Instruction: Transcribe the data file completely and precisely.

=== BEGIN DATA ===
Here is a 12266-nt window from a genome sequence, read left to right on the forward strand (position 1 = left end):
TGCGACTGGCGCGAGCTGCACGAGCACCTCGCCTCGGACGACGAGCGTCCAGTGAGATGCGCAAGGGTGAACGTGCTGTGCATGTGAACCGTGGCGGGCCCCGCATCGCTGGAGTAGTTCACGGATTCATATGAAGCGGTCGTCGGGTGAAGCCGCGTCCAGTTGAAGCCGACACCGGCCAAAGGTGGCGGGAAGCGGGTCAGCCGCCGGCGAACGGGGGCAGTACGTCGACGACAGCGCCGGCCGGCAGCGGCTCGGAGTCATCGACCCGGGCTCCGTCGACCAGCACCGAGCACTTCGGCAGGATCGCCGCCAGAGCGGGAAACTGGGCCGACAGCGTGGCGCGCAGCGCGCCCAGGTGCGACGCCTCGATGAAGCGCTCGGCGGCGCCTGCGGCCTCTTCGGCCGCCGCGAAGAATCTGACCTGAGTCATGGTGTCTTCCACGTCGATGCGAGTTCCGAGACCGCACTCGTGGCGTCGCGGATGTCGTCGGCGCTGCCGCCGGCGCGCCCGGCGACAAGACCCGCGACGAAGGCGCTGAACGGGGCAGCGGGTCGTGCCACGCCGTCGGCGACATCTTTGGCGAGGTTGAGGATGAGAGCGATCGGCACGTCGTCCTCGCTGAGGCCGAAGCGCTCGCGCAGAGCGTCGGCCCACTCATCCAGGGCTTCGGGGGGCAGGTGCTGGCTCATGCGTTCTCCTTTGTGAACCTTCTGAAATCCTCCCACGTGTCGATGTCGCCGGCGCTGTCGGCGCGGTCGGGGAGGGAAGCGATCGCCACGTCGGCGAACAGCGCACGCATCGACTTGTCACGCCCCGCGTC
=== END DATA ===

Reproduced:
Here is a 12266-nt window from a genome sequence, read left to right on the forward strand (position 1 = left end):
TGCGACTGGCGCGAGCTGCACGAGCACCTCGCCTCGGACGACGAGCGTCCAGTGAGATGCGCAAGGGTGAACGTGCTGTGCATGTGAACCGTGGCGGGCCCCGCATCGCTGGAGTAGTTCACGGATTCATATGAAGCGGTCGTCGGGTGAAGCCGCGTCCAGTTGAAGCCGACACCGGCCAAAGGTGGCGGGAAGCGGGTCAGCCGCCGGCGAACGGGGGCAGTACGTCGACGACAGCGCCGGCCGGCAGCGGCTCGGAGTCATCGACCCGGGCTCCGTCGACCAGCACCGAGCACTTCGGCAGGATCGCCGCCAGAGCGGGAAACTGGGCCGACAGCGTGGCGCGCAGCGCGCCCAGGTGCGACGCCTCGATGAAGCGCTCGGCGGCGCCTGCGGCCTCTTCGGCCGCCGCGAAGAATCTGACCTGAGTCATGGTGTCTTCCACGTCGATGCGAGTTCCGAGACCGCACTCGTGGCGTCGCGGATGTCGTCGGCGCTGCCGCCGGCGCGCCCGGCGACAAGACCCGCGACGAAGGCGCTGAACGGGGCAGCGGGTCGTGCCACGCCGTCGGCGACATCTTTGGCGAGGTTGAGGATGAGAGCGATCGGCACGTCGTCCTCGCTGAGGCCGAAGCGCTCGCGCAGAGCGTCGGCCCACTCATCCAGGGCTTCGGGGGGCAGGTGCTGGCTCATGCGTTCTCCTTTGTGAACCTTCTGAAATCCTCCCACGTGTCGATGTCGCCGGCGCTGTCGGCGCGGTCGGGGAGGGAAGCGATCGCCACGTCGGCGAACAGCGCACGCATCGACTTGTCACGCCCCGCGTC